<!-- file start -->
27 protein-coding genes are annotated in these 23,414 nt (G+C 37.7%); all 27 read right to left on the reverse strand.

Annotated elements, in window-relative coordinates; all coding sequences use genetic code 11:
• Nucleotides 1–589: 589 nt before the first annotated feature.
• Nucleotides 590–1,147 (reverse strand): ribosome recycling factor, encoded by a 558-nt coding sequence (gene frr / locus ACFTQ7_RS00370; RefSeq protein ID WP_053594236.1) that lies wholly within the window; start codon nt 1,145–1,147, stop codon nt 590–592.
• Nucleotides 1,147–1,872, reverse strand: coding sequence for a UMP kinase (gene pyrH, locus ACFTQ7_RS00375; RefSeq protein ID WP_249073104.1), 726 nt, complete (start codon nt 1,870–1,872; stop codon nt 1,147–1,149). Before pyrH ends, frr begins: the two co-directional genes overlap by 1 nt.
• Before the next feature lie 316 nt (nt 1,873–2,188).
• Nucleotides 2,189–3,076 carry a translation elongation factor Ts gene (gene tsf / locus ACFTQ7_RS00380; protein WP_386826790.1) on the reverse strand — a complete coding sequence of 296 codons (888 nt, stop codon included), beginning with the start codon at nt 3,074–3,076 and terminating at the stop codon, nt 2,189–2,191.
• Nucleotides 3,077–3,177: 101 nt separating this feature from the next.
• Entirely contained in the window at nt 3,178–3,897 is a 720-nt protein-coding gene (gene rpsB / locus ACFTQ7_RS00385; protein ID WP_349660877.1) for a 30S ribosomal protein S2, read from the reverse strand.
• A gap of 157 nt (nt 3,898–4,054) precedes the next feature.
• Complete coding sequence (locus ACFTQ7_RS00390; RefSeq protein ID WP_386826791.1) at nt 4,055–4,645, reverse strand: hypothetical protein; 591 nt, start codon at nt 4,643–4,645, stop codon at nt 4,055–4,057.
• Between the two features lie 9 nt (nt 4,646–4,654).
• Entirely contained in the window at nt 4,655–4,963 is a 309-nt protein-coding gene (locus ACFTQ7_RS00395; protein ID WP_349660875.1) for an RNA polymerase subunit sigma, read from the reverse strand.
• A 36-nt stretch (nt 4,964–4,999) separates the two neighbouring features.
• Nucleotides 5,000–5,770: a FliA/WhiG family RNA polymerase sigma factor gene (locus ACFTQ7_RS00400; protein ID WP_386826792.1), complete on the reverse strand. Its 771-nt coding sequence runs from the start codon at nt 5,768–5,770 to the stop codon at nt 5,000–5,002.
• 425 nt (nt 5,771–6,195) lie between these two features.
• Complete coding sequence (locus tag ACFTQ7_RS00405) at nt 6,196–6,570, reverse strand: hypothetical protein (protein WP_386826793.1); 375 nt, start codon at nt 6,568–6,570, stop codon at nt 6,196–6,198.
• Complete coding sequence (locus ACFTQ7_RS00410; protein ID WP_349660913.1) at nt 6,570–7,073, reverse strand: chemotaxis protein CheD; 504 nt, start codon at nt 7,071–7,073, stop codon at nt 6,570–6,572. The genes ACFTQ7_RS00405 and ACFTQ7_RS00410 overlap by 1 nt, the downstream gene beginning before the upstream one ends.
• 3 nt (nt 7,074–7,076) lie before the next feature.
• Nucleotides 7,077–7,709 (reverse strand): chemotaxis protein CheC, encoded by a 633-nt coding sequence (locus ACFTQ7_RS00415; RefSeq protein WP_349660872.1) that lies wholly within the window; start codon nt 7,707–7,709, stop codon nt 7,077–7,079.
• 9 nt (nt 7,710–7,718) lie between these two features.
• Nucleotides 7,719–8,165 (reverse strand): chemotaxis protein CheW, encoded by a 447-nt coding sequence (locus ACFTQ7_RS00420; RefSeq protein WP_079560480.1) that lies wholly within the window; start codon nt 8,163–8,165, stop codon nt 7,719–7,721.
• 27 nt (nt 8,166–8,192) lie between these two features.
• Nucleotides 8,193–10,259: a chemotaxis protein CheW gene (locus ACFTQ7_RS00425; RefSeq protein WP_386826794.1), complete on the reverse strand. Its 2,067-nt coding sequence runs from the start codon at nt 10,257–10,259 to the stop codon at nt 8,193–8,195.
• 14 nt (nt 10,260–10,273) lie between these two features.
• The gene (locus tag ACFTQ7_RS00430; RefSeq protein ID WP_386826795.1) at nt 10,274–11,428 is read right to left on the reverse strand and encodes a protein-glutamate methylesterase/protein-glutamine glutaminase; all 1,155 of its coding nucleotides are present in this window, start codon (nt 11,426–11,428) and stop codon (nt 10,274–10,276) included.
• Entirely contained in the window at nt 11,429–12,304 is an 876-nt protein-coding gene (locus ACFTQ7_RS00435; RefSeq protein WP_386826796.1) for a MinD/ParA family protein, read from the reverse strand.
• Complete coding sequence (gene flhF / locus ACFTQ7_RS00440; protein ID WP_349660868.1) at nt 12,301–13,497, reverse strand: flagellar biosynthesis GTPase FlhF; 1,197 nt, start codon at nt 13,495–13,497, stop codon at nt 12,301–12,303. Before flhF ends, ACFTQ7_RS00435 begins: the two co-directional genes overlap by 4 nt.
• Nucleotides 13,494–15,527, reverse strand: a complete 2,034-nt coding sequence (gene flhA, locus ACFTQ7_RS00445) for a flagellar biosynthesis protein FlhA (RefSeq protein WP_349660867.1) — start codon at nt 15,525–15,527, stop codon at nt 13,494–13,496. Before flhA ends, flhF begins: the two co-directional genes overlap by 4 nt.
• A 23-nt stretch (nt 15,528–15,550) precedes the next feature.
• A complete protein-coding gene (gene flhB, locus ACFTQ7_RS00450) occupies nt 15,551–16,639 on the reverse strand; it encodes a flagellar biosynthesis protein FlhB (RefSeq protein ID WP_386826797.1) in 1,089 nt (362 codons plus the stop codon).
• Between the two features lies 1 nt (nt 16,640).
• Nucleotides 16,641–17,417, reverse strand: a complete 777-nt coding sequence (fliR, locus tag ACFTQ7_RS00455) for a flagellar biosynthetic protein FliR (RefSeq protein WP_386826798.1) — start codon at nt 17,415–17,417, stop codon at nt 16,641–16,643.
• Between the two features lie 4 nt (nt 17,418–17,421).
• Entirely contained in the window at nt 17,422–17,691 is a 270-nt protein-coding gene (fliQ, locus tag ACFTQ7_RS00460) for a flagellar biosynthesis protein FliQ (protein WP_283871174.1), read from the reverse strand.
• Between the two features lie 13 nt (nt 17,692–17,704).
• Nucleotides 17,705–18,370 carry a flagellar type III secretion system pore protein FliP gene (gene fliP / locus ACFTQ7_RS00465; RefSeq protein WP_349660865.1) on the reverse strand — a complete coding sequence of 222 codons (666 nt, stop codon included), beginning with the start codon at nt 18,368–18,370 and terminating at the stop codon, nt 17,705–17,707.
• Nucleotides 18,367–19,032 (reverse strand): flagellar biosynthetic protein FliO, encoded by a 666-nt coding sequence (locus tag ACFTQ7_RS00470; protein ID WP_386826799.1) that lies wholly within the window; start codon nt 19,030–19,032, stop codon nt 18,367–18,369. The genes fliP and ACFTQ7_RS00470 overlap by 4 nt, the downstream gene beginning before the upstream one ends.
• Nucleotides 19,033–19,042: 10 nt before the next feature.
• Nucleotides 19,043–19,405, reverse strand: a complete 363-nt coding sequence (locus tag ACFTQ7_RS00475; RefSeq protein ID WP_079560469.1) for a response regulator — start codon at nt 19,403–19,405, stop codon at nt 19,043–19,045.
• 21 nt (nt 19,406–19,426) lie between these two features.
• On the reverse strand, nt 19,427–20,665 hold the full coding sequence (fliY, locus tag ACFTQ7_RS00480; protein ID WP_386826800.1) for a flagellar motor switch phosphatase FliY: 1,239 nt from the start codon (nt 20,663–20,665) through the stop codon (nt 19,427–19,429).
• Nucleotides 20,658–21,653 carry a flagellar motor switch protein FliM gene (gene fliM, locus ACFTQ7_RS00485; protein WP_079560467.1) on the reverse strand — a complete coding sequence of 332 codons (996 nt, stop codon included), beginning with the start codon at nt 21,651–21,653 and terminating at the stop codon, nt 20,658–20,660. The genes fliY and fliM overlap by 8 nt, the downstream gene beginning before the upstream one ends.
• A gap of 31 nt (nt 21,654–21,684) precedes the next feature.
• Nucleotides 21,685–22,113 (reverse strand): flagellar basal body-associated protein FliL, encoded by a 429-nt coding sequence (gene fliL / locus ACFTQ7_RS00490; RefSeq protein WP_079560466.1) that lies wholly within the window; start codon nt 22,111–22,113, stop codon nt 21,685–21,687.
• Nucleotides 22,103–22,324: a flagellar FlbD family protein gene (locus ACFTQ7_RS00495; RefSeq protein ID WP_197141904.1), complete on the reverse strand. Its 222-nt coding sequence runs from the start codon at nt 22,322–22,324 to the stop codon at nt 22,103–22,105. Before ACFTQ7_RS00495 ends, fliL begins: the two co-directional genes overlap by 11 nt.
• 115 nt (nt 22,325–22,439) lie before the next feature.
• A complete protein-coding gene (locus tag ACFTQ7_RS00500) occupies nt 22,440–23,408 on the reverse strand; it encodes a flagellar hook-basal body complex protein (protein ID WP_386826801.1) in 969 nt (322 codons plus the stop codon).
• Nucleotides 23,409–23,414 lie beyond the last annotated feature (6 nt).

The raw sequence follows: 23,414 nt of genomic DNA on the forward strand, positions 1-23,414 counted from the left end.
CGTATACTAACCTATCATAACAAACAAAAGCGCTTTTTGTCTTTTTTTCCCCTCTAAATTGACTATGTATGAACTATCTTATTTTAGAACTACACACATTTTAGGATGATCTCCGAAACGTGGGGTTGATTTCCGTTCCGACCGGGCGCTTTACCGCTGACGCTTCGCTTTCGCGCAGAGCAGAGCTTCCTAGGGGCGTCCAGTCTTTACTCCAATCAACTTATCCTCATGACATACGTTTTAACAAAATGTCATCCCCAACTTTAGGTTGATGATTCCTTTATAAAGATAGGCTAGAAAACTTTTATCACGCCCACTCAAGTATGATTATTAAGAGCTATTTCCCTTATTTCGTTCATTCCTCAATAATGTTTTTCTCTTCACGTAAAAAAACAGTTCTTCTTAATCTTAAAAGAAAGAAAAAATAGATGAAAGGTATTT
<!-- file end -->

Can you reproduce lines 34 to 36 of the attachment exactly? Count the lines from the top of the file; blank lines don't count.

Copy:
• Between the two features lie 4 nt (nt 17,418–17,421).
• Entirely contained in the window at nt 17,422–17,691 is a 270-nt protein-coding gene (fliQ, locus tag ACFTQ7_RS00460) for a flagellar biosynthesis protein FliQ (protein WP_283871174.1), read from the reverse strand.
• Between the two features lie 13 nt (nt 17,692–17,704).